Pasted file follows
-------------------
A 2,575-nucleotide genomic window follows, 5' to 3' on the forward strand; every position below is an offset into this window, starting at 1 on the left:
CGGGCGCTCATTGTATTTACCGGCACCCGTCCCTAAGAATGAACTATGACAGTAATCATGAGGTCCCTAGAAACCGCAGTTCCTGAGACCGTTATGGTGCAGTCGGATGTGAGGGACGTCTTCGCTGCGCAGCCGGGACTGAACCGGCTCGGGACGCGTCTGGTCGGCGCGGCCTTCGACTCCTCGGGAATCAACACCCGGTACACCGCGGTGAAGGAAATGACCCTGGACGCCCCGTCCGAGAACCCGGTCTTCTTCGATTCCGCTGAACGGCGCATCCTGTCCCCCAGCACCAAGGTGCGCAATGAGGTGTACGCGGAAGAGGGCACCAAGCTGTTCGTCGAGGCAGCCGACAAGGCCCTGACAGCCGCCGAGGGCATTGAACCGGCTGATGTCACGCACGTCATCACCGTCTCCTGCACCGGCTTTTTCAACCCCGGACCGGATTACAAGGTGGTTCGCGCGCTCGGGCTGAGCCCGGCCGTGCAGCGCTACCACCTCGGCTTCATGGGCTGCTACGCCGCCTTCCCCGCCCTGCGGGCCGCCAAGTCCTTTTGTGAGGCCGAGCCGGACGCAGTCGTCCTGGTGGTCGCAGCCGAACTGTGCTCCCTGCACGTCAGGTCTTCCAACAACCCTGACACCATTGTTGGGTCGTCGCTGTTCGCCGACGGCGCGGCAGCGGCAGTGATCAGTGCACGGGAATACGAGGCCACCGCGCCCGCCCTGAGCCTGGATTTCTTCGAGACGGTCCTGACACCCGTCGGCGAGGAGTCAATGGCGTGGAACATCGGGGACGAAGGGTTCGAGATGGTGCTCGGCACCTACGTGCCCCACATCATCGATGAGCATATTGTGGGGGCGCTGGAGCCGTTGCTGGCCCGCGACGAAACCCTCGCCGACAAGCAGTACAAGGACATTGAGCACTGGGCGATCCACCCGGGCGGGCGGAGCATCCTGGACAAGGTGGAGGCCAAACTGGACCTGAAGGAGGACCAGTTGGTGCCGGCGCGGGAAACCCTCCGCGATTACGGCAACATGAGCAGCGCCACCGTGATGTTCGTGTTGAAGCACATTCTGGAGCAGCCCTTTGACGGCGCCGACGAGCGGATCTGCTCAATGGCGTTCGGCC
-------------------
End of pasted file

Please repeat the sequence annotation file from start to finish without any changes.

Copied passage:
A 2,575-nucleotide genomic window follows, 5' to 3' on the forward strand; every position below is an offset into this window, starting at 1 on the left:
CGGGCGCTCATTGTATTTACCGGCACCCGTCCCTAAGAATGAACTATGACAGTAATCATGAGGTCCCTAGAAACCGCAGTTCCTGAGACCGTTATGGTGCAGTCGGATGTGAGGGACGTCTTCGCTGCGCAGCCGGGACTGAACCGGCTCGGGACGCGTCTGGTCGGCGCGGCCTTCGACTCCTCGGGAATCAACACCCGGTACACCGCGGTGAAGGAAATGACCCTGGACGCCCCGTCCGAGAACCCGGTCTTCTTCGATTCCGCTGAACGGCGCATCCTGTCCCCCAGCACCAAGGTGCGCAATGAGGTGTACGCGGAAGAGGGCACCAAGCTGTTCGTCGAGGCAGCCGACAAGGCCCTGACAGCCGCCGAGGGCATTGAACCGGCTGATGTCACGCACGTCATCACCGTCTCCTGCACCGGCTTTTTCAACCCCGGACCGGATTACAAGGTGGTTCGCGCGCTCGGGCTGAGCCCGGCCGTGCAGCGCTACCACCTCGGCTTCATGGGCTGCTACGCCGCCTTCCCCGCCCTGCGGGCCGCCAAGTCCTTTTGTGAGGCCGAGCCGGACGCAGTCGTCCTGGTGGTCGCAGCCGAACTGTGCTCCCTGCACGTCAGGTCTTCCAACAACCCTGACACCATTGTTGGGTCGTCGCTGTTCGCCGACGGCGCGGCAGCGGCAGTGATCAGTGCACGGGAATACGAGGCCACCGCGCCCGCCCTGAGCCTGGATTTCTTCGAGACGGTCCTGACACCCGTCGGCGAGGAGTCAATGGCGTGGAACATCGGGGACGAAGGGTTCGAGATGGTGCTCGGCACCTACGTGCCCCACATCATCGATGAGCATATTGTGGGGGCGCTGGAGCCGTTGCTGGCCCGCGACGAAACCCTCGCCGACAAGCAGTACAAGGACATTGAGCACTGGGCGATCCACCCGGGCGGGCGGAGCATCCTGGACAAGGTGGAGGCCAAACTGGACCTGAAGGAGGACCAGTTGGTGCCGGCGCGGGAAACCCTCCGCGATTACGGCAACATGAGCAGCGCCACCGTGATGTTCGTGTTGAAGCACATTCTGGAGCAGCCCTTTGACGGCGCCGACGAGCGGATCTGCTCAATGGCGTTCGGCC